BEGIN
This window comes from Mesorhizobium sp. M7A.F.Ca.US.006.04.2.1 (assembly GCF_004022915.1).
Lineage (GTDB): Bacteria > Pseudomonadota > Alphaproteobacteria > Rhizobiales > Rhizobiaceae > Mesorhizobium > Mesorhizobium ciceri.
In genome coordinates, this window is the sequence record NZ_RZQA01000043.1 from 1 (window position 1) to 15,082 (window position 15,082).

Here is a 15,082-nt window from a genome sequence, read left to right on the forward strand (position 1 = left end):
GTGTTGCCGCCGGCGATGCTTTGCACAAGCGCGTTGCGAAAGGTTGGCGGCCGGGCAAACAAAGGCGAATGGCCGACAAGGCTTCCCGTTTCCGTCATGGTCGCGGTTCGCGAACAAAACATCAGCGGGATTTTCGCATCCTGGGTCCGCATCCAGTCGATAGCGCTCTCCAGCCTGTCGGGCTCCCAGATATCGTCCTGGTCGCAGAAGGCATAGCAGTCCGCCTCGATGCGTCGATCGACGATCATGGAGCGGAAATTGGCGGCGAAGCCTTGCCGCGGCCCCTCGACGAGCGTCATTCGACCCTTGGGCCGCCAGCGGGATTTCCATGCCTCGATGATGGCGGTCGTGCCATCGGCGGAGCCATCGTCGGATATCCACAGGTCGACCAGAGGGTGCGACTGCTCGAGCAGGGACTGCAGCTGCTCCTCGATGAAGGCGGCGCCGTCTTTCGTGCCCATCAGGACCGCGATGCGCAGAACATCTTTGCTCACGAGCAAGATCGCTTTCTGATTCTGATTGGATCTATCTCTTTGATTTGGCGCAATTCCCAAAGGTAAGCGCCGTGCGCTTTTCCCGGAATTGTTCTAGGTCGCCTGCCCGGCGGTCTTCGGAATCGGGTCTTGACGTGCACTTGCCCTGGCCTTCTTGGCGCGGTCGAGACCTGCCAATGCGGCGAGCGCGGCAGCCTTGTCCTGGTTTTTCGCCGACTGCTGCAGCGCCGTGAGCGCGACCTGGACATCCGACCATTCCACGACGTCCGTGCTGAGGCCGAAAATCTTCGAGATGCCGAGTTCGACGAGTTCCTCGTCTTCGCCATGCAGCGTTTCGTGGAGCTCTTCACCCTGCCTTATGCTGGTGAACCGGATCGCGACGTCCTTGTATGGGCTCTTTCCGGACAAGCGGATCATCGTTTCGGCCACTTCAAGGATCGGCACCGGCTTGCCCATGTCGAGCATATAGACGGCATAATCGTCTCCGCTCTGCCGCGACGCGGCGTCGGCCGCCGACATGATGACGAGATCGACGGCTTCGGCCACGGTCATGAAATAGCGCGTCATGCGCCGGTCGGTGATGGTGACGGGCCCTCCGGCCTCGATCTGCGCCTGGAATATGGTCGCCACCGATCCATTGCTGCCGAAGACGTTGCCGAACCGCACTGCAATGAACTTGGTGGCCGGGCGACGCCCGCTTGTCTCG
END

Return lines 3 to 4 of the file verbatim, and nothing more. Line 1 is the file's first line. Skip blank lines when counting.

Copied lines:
In genome coordinates, this window is the sequence record NZ_RZQA01000043.1 from 1 (window position 1) to 15,082 (window position 15,082).

Here is a 15,082-nt window from a genome sequence, read left to right on the forward strand (position 1 = left end):